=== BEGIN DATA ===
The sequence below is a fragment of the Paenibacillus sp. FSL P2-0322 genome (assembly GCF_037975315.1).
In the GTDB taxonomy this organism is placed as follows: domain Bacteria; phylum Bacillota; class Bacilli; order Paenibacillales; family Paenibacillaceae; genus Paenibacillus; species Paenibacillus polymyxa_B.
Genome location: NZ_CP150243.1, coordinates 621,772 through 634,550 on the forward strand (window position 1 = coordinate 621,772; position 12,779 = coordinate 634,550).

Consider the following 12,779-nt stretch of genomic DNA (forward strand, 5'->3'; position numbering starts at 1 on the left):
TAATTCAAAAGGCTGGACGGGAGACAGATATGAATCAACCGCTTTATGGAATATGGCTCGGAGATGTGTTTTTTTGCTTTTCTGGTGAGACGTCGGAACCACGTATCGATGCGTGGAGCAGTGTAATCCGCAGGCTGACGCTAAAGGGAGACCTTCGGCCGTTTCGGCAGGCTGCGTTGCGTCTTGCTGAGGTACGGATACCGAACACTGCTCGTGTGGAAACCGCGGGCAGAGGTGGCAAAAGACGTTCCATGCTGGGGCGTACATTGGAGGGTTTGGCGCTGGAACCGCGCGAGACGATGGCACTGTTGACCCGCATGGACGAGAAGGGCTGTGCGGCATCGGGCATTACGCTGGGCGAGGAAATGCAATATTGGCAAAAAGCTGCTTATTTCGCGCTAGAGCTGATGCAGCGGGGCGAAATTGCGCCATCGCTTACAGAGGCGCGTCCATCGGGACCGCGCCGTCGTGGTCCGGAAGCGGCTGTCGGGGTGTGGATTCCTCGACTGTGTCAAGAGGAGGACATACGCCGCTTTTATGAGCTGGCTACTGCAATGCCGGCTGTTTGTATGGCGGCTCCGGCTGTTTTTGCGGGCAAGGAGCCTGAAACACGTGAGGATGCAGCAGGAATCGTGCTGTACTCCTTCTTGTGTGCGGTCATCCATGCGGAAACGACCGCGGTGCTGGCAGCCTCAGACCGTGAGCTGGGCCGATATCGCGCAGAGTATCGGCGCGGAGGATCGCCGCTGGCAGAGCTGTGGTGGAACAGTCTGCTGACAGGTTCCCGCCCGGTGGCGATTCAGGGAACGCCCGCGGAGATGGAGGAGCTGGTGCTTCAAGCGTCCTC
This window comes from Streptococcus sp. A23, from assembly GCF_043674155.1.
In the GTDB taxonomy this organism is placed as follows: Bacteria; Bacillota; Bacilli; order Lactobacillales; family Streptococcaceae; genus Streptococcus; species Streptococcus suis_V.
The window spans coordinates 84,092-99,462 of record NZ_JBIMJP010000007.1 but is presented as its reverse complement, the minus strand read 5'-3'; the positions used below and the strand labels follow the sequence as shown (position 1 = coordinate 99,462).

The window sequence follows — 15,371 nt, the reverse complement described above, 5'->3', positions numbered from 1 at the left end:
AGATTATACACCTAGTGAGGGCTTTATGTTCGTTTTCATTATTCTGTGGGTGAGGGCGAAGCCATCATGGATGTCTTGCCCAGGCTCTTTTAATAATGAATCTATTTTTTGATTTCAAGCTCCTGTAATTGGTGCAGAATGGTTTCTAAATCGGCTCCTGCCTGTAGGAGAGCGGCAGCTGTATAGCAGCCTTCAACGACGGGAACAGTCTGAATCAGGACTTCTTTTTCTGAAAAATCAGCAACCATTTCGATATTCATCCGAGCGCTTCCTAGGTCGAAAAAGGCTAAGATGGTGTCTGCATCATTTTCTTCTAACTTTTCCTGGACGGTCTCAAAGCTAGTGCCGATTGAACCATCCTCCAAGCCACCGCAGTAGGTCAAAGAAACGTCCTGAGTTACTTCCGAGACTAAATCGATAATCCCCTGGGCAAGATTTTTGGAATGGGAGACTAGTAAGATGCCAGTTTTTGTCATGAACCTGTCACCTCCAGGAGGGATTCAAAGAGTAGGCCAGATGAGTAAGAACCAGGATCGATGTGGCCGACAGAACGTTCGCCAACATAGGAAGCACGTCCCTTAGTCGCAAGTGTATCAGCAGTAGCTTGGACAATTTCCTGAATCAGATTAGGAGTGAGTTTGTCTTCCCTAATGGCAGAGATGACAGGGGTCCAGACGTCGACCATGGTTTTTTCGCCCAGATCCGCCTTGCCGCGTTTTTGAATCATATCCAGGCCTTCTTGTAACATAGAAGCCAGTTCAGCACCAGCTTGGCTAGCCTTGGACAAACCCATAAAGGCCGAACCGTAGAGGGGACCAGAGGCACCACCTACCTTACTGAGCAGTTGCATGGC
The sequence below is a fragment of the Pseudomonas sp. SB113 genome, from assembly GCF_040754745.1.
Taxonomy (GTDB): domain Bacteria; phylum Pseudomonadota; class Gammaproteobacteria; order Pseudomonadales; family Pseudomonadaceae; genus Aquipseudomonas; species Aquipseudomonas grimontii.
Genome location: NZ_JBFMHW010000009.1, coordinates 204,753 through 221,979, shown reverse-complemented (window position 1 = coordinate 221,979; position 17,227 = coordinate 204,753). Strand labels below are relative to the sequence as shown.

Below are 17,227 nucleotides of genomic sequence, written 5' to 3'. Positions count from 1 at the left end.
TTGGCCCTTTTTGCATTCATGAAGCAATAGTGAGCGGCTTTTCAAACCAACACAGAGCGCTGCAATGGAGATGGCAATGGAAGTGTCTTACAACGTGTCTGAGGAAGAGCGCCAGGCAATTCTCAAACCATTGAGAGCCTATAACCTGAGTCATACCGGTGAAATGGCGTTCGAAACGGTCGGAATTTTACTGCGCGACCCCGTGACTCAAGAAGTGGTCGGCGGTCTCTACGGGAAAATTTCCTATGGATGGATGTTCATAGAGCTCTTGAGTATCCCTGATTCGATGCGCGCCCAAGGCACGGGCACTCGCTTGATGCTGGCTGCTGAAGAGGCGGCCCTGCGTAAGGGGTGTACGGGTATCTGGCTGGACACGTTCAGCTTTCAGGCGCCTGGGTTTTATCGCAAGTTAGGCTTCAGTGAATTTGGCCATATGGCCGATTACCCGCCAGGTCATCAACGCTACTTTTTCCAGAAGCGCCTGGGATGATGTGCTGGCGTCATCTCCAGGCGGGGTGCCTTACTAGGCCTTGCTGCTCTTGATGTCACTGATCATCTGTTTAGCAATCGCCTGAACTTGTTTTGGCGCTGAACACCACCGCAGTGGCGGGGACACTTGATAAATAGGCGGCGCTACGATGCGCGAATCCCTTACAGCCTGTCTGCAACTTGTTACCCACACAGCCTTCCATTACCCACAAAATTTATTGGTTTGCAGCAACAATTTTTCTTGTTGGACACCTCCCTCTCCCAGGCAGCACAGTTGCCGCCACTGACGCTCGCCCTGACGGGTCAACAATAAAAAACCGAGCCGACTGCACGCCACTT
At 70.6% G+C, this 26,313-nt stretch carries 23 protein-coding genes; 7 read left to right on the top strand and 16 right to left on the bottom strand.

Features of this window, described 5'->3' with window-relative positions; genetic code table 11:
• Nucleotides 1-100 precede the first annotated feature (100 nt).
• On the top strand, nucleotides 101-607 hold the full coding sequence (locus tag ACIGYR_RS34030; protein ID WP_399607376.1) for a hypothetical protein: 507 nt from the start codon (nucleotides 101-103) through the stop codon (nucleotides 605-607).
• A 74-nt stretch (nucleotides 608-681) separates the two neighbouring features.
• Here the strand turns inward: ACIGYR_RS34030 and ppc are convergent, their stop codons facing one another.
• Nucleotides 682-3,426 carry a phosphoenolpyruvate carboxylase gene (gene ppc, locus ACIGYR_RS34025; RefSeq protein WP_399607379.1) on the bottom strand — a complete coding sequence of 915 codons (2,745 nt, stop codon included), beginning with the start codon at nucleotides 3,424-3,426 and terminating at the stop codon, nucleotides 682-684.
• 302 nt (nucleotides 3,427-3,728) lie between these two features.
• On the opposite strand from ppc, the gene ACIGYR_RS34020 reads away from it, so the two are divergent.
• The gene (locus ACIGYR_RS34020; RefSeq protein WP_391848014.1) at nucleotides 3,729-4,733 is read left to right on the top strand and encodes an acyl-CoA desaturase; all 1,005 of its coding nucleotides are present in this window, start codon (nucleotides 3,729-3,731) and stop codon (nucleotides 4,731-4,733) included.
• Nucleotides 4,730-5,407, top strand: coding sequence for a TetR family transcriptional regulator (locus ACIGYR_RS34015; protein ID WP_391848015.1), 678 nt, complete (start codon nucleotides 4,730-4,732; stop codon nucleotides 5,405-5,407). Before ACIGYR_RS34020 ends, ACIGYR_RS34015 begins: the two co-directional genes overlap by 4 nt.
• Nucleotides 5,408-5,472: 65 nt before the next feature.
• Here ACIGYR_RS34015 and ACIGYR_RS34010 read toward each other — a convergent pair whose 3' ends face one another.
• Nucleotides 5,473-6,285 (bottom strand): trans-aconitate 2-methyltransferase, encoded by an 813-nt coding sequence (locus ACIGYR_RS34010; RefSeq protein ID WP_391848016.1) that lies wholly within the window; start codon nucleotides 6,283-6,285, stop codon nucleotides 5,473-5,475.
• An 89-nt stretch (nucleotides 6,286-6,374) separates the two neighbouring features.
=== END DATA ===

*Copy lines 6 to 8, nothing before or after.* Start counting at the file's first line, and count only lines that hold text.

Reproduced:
This window comes from Streptococcus sp. A23, from assembly GCF_043674155.1.
In the GTDB taxonomy this organism is placed as follows: Bacteria; Bacillota; Bacilli; order Lactobacillales; family Streptococcaceae; genus Streptococcus; species Streptococcus suis_V.
The window spans coordinates 84,092-99,462 of record NZ_JBIMJP010000007.1 but is presented as its reverse complement, the minus strand read 5'-3'; the positions used below and the strand labels follow the sequence as shown (position 1 = coordinate 99,462).